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Lem’s latest: Danny Garcia ‘energized’ for Rod Salka

Fighters Network

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RING junior welterweight champion Danny Garcia said that he is “a lot more energized” as a result the 142-pound catchweight for his Aug. 9 non-title fight with undersized Rod Salka.

Garcia spoke during a national conference call with media members on Wednesday.

“I feel a lot more energized. Usually, at this time, when I gotta be at 140, I feel a little bit weak from losing the weight and maintaining, skipping meals and stuff like that,” said Garcia (28-0, 16 knockouts), who is coming off a disputed majority decision victory in March over the Mauricio Herrera and will be making his third appearance at Barclays Center in Brooklyn against Salka (19-3, 3 KOs).

“I’m able to walk around a little bit more comfortable. I’m still working hard to make the weight, and I still gotta sacrifice, but everybody knows in boxing, if you’re a fighter, two pounds can make a big difference. It’s helping me. I’m still strong sparring and I’m still strong working out. That’s going to make a big difference.”

Garcia’s appearance at Barclays will be his third in five fights, having earned a fourth-round knockout of Erik Morales in October 2012 and a unanimous decision over Zab Judah in April 2013.

Prior to facing Herrera in Puerto Rico, Garcia unanimously decisioned Lucas Matthysse, dropping him in the 11th round last September.

Garcia will face Salka as the main event on a Showtime that includes IBF 140-pound beltholder Lamont Peterson (32-2-1, 16 KOs) against Edgar Santana (29-4, 20 KOs), and middleweight standout Danny Jacobs (27-1, 24 KOs) against Jarrod Fletcher (18-1, 10 KOs).


In May 2013, Peterson, 30, was knocked out for the first time in his career by Matthysse, being dropped him three times during a third round stoppage loss in a non-title bout. Peterson bounced back to defend his belt by unanimous decision against Dierry Jean in January.

Peterson, like Garcia, is advised by the powerful Al Haymon.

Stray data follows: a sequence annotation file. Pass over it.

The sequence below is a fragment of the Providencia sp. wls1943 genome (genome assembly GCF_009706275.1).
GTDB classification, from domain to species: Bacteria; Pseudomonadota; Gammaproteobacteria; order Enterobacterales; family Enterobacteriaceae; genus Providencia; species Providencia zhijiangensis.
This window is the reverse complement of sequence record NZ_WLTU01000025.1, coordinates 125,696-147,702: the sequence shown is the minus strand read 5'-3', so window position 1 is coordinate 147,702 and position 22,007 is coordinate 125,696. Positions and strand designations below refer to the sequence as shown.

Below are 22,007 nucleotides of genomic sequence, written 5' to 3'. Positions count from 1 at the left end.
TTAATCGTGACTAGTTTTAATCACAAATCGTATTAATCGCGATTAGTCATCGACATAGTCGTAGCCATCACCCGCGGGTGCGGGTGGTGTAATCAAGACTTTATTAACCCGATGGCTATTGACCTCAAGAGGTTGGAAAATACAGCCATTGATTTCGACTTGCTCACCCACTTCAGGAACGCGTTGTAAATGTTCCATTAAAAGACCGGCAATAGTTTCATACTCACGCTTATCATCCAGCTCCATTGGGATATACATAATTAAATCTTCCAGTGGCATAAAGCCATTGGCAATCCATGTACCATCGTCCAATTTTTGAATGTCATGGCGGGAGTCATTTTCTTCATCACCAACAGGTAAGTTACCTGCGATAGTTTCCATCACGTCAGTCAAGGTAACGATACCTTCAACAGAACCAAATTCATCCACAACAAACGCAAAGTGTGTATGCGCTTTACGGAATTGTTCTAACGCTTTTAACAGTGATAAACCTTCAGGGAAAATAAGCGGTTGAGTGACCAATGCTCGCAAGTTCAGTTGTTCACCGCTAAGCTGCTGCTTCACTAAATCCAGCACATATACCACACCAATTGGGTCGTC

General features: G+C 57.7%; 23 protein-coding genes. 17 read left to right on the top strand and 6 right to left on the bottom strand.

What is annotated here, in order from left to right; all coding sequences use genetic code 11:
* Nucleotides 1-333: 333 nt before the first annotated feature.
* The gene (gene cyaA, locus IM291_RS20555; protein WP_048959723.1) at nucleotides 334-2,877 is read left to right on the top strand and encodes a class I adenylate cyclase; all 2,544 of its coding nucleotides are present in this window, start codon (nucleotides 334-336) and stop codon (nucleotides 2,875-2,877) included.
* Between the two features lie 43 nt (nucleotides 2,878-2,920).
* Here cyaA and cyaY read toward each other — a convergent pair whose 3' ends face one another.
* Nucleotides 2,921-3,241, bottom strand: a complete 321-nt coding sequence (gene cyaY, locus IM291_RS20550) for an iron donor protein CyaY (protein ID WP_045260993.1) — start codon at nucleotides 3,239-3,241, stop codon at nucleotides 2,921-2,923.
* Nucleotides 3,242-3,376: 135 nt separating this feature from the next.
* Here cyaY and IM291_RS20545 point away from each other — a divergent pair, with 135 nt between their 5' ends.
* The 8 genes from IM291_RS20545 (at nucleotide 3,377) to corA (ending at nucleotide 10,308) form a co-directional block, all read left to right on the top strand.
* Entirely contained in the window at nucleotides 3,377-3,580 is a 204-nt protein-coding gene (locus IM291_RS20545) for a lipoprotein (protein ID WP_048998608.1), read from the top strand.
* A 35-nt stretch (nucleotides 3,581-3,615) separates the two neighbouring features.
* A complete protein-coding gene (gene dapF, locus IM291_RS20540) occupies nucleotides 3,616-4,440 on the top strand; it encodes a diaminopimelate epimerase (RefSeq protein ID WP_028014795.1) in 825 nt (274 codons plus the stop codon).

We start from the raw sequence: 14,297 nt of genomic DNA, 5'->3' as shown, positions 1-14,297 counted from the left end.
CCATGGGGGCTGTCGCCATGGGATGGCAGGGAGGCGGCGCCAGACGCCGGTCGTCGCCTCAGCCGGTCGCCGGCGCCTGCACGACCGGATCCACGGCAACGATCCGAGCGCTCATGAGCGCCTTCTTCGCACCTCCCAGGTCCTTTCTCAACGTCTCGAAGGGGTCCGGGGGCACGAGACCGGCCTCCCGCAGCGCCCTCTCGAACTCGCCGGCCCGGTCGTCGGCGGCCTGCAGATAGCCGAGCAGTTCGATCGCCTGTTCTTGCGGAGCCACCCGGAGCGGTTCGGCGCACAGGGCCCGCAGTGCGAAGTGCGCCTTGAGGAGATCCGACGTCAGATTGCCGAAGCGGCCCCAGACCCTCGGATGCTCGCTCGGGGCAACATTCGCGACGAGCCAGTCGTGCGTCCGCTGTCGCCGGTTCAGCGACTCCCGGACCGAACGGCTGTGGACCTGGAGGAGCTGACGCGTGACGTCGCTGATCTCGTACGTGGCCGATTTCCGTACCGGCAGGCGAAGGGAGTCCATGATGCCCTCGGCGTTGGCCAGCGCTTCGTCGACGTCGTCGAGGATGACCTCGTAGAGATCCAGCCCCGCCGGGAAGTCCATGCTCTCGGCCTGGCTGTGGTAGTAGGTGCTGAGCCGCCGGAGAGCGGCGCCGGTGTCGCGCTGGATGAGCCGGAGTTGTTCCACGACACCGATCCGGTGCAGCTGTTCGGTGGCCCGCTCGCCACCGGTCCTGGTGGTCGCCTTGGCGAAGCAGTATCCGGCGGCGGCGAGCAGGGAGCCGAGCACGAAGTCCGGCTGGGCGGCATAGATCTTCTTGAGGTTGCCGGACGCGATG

“After I fought that night [against Jean,] everybody that interviewed me, I let them know that I wanted to fight Danny Garcia next, because, that’s what the fans wanted to see, and for me, if the fans want to see me fight Danny, then I’ll push for that fight, and that’s what I did,” said Peterson, who is 5-1-1 with three stoppage victories since falling by unanimous decision to two-division titleholder Tim Bradley as a 140-pounder in December 2009.

“It just didn’t happen. At the end of the day, I’m going to end up fighting a tough fighter in Edgar Santana, and, hopefully, it can happen next time. It’s boxing. It’s a business. Again, if I can win this fight, then, win or lose, that’s the fight that I want to see happen. Of course, me winning the fight would make it that much more pleasing because I would leave with the title. Hopefully, it can happen. It’s the biggest fight we can make in this weight class, and it’s a fight that the fans want to see in this weight class, and I’m willing to do it.”

Instead, Garcia will fight Salka, who dropped previously unbeaten Alexei Collado with a third round left hook on the way to an upset unanimous decision victory in April.

Among his past eight wins, Garcia owns decisions over former titleholders Morales, Judah, Kendall Holt and Nate Campbell, as well as stoppage victories over Morales and former beltholder Amir Khan.

“At the end of the day, I don’t pick my opponents. My manager, Al Haymon does, and I never go against him. He picked the Matthysse fight, and he picked the Zab Judah fight, and he picked the Herrera fight,” said Garcia of Salka, who told that he faced Garcia during an amateur bout that he believes he should have won.

“He’s picked all of my fights, so I never question him about any decisions, I just accept the fight and my job is to train hard and to go in there on Aug. 9 and give the people what they want, and that’s a great performance and a great fight. At the end of the day, my style brings out the best in my opponents, so I’m looking forward to an action-packed fight on Aug. 9, and I can’t wait.”

In regard to Peterson, Garcia, 26, said that he would eventually like the fight.

“At the end of the day, it’s what Al wants, regardless. I can say what I want. Right now, I’ve got Aug. 9, and I can’t look past anybody. Same with Lamont Peterson,” said Garcia.

“He can’t look past Edgar Santana. So at the end of the day, we’ve both got to get these victories. But if that’s what they want at the end of the year or the beginning of next year, then we can do a unification bout.”

Garcia fought as an overwhelming underdog against both Khan and Matthysse. A poll of’s experts chose Khan to defeat Garcia by a vote of 20-to-1, while the insiders selected Matthysse over Garcia by a margin of 30-4.

Garcia will look to have a similarly impressive performance against Salka.

“I gotta go in there and be smart, and I can make no mistakes,” said Garcia. “I’ve got to stay sharp and I gotta stay composed, and I gotta work behind my jab and move my head and I gotta go in there and seek and destroy and look like a champion. I think that it’s very important for me to go out there and look good on Aug. 9…I’m very motivated. I did everything right this camp and haven’t made a lot mistakes in sparring. So, I’m looking good, I’m looking sharp, and come Aug. 9, it’s going to be another good performance and I’m going to go in there and give my fans a knockout.